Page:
Orioles induct superfan ‘Mo’ Gaba into team’s hall of fame

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Orioles outfielder Trey Mancini, center, meets with Baltimore sports superfan Mossila “Mo” Gaba before an Orioles game in August 2019. Credit: Dan Kubus/Baltimore Orioles

UPDATE: According to multiple reports, Mossila “Mo” Gaba died hours after the Orioles inducted him into the team’s hall of fame.

Mossila “Mo” Gaba, a 14-year-old Baltimore sports superfan who first came into the limelight through his many calls to the sports radio station 105.7 the Fan, has been inducted into the Baltimore Orioles hall of fame, only the second fan to receive that distinction, the team announced.

The award is named after William G. “Wild Bill” Hagy, a cab driver from Dundalk who held court in the upper deck of Memorial Stadium in the 1970s and 1980s, leading the signature “O-R-I-O-L-E-S” cheer.

Through his regular calls starting in 2015, Gaba won over listeners with his knowledge of the Orioles and Ravens and his sense of humor. Baltimoreans also learned that Gaba, a Glen Burnie resident, had endured many struggles in his young life, including the loss of his eyesight due to a malignant tumor at 9 months old and multiple battles with cancer.

In 2015, the Orioles invited Gaba to FanFest as a special guest, and he got to meet several of his favorite players. The club invited Gaba back for numerous appearances and events over the next several seasons.

During that time, he developed a friendship with outfielder Trey Mancini.

In the midst of a sophomore slump during the 2018 season, Mancini took time at the All-Star break to spend an afternoon with Gaba and his mother, Sonsy, at Dave & Busters.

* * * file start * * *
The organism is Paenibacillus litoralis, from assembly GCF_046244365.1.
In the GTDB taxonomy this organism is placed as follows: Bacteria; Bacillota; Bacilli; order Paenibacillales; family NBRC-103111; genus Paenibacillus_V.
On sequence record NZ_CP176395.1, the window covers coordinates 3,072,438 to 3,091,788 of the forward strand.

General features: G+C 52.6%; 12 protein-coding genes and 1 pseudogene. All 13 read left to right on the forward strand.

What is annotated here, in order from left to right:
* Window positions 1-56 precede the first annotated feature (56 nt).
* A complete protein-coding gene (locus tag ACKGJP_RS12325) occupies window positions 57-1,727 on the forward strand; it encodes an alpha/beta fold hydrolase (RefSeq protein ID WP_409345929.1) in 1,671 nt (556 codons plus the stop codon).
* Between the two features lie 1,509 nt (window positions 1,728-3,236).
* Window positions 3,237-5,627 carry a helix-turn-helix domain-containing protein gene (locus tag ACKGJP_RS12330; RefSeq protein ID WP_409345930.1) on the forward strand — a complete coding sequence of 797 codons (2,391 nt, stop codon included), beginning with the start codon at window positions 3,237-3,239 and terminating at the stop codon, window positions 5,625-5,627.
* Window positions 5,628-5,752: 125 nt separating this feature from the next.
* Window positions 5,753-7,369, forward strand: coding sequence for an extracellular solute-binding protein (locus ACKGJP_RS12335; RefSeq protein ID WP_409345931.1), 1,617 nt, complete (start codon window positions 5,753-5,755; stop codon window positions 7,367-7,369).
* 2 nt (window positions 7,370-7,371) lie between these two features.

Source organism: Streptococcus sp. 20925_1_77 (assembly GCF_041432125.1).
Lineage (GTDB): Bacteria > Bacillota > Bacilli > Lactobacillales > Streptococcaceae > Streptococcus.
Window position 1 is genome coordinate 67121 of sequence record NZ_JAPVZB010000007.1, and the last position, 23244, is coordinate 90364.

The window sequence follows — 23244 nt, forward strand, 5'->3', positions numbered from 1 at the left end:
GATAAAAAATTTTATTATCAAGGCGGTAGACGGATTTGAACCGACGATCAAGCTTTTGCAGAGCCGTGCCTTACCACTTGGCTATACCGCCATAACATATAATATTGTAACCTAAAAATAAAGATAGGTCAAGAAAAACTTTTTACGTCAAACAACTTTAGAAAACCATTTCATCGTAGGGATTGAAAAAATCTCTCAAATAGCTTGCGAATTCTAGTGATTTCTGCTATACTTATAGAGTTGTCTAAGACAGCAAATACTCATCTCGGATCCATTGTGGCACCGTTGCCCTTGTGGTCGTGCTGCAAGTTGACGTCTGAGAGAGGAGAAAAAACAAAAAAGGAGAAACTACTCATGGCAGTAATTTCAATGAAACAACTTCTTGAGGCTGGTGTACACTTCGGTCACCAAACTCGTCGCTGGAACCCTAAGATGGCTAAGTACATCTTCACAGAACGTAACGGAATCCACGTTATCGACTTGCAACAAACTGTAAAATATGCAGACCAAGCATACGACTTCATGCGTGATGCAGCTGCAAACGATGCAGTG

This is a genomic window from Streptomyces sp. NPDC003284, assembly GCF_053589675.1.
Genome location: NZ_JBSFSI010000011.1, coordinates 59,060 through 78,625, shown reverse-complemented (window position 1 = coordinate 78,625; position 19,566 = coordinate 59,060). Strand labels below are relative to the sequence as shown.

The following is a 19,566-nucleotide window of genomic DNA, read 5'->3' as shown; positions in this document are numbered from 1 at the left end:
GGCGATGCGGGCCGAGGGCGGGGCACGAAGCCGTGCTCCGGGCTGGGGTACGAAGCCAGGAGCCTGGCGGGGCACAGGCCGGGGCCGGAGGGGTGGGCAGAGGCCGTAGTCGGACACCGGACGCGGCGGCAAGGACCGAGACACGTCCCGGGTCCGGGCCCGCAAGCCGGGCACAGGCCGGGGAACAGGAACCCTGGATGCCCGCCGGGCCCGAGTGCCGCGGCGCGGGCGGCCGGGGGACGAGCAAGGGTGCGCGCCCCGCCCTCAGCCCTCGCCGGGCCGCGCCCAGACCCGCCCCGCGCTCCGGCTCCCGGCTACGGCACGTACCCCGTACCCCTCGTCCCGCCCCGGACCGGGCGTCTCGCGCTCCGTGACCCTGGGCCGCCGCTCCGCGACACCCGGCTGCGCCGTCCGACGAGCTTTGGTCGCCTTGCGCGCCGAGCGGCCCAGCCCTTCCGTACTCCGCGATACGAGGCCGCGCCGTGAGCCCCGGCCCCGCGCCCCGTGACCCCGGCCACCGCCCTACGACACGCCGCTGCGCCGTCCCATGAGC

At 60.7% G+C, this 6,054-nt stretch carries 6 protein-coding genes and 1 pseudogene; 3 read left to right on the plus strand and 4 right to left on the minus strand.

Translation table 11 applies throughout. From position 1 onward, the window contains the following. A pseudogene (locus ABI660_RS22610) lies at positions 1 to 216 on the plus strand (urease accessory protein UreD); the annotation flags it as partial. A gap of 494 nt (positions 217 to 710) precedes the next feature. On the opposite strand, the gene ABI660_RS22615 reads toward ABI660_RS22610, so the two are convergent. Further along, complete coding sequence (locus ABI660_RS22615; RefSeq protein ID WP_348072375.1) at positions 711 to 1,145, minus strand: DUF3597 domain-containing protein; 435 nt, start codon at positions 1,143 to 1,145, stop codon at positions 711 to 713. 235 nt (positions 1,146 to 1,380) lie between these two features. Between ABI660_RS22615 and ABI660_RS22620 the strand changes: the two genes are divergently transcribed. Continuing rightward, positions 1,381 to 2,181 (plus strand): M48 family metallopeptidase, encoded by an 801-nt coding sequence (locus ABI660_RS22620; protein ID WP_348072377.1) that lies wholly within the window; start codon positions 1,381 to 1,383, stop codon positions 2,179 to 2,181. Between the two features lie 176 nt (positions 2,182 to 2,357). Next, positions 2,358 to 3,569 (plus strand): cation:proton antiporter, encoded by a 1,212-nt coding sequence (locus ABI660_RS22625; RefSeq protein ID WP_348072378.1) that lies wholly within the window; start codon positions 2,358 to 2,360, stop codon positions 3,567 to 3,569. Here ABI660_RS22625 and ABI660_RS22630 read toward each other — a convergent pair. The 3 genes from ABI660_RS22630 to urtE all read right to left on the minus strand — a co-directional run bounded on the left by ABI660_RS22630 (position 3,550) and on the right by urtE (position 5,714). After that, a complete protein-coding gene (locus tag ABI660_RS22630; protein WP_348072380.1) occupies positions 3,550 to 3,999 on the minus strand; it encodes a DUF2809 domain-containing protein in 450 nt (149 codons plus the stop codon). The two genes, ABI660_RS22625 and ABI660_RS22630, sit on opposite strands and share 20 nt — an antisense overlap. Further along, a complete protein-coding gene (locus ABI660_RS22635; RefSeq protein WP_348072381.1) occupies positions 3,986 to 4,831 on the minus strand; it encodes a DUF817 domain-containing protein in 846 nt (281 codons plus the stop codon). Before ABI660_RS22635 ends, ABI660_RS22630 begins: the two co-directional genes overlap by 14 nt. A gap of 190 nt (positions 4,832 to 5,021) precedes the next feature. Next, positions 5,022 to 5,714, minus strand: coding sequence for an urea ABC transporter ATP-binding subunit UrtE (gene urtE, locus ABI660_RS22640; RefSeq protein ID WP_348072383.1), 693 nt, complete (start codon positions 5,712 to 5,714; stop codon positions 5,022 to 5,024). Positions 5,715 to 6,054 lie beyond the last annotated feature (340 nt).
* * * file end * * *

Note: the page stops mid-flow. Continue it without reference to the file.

“At the time, I wasn’t feeling so great about myself,” Mancini told The Sun at the time. “Seeing him and hanging out with him that day, it did put things into perspective and it helps to realize there are so many things in life that are bigger than baseball, too. It kind of makes your struggles seem like absolutely nothing.”

Earlier this year, when he revealed details about his own cancer diagnosis, Mancini recounted how Gaba called him at the hospital because he was worried.

“The 13-year-old kid with cancer calling me to make sure I’m OK?” Mancini wrote at The Players’ Tribune. “It blew me away.”

He later added: “I told Mo I was going to be fine. And then I told him we’d hang out again soon.”

In a statement today, Mancini said there’s no one more deserving of the Wild Bill Hagy Award.

“Throughout his battles with cancer, Mo never lost his kind spirit, his sense of humor, or his love of the Orioles. His tremendous courage and unwavering positivity in the face of such challenging circumstances have made him an inspiration to me and so many others,” he said.

Gaba has also made friends with players at the other end of Russell Street.

In 2019, the Ravens had Gaba announce the fourth-round selection of guard Ben Powers during the NFL Draft–the first time in league history a pick was read from a Braille card. The team invited Gaba out to training camp to meet Powers and other teammates, as well as head coach John Harbaugh.

Most recently, representatives from both teams, including Mancini, Powers, Orioles catcher Austin Wynns, Orioles pitching prospect Bruce Zimmermann and Ravens guard Bradley Bozeman, joined supporters in June for a parade to celebrate Gaba’s graduation from Lindale Middle School.

After learning Mo was battling cancer a fifth time, 105.7 the Fan host Jeremy Conn in June started collecting money to help Gaba and his family, raising thousands of dollars.

Earlier this month, the station brought Gaba on the air to host a four-and-a-half hour program, “The Big Mo Show, with guest appearances by Mancini, Harbaugh, former Ravens Ray Lewis and Derrick Mason, and former Oriole Adam Jones.

“It’s one of the coolest things I’ve ever been a part of,” Conn told PressBox, “and it’s something I’ll never forget and I’m so happy we got to do it for him.”

Brandon Weigel


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